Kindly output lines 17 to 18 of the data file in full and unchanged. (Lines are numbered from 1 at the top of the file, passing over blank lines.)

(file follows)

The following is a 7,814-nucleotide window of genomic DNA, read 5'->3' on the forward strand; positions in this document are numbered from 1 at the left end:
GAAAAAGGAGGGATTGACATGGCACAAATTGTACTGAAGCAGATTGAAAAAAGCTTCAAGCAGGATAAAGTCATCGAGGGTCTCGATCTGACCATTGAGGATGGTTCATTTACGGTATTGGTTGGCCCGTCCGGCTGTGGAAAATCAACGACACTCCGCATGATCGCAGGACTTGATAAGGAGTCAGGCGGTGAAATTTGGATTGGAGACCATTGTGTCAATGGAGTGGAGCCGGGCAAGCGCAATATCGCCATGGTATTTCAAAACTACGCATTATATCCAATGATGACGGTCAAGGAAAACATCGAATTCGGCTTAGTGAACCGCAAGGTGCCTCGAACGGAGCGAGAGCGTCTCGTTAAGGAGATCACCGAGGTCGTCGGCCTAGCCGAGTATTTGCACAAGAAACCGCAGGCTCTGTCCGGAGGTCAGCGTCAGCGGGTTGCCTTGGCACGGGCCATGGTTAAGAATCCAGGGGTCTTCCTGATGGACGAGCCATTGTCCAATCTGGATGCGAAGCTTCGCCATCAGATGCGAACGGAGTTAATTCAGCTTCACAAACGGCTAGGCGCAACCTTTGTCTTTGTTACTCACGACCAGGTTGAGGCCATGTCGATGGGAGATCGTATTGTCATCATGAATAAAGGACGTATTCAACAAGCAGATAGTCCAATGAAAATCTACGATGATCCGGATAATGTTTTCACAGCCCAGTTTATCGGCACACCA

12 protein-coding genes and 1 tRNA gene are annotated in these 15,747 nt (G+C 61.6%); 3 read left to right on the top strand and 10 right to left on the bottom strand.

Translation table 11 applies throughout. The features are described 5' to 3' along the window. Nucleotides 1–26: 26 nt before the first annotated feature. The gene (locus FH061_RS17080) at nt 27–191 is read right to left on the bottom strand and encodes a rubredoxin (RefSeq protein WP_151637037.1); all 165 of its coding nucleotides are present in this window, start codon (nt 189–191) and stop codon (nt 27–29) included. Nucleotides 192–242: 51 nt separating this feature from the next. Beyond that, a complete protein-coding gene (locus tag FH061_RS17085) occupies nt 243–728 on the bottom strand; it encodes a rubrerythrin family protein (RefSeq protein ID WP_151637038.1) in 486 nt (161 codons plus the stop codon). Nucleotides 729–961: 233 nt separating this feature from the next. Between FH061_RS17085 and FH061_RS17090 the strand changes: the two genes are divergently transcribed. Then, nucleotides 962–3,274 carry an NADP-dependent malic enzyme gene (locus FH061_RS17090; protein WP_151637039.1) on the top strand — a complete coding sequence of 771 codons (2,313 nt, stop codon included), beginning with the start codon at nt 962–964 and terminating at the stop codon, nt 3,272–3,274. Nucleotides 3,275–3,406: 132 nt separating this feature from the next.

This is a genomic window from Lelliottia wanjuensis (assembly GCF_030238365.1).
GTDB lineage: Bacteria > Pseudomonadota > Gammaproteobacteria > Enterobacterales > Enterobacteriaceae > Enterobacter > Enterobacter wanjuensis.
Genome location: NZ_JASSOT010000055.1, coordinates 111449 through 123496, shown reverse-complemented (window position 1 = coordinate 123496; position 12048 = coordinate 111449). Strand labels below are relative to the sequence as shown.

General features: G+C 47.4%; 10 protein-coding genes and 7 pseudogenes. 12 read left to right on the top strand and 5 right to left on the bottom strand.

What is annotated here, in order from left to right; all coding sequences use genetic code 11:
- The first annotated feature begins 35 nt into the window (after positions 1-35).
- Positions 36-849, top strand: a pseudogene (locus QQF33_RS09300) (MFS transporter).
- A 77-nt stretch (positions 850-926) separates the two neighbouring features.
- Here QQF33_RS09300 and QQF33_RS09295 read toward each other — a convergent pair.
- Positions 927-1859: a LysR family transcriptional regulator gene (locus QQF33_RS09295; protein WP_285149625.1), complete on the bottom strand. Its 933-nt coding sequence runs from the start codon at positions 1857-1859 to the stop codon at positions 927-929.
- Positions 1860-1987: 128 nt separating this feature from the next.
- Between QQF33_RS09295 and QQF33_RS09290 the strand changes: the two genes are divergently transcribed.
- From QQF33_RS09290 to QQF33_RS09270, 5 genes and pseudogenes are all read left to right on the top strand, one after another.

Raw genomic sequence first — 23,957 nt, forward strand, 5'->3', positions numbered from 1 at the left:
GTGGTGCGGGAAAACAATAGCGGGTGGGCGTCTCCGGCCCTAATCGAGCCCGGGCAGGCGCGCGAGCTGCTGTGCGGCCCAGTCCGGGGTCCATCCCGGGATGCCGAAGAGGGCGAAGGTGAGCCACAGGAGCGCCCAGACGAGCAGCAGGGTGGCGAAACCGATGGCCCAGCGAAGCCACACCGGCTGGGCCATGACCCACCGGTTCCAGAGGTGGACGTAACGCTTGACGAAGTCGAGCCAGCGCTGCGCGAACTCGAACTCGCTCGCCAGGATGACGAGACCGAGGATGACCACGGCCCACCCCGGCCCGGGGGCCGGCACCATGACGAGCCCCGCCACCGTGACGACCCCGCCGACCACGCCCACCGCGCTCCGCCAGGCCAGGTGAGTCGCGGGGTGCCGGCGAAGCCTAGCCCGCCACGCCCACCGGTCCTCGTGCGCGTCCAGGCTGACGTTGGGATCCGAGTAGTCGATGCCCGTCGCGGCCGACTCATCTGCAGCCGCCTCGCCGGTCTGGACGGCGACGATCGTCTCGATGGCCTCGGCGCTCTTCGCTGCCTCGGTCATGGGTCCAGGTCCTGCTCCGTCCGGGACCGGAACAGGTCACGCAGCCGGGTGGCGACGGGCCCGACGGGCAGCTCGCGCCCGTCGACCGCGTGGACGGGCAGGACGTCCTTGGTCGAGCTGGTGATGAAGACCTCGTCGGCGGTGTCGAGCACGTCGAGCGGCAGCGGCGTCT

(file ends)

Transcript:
- From QQF33_RS09290 to QQF33_RS09270, 5 genes and pseudogenes are all read left to right on the top strand, one after another.

Raw genomic sequence first — 23,957 nt, forward strand, 5'->3', positions numbered from 1 at the left: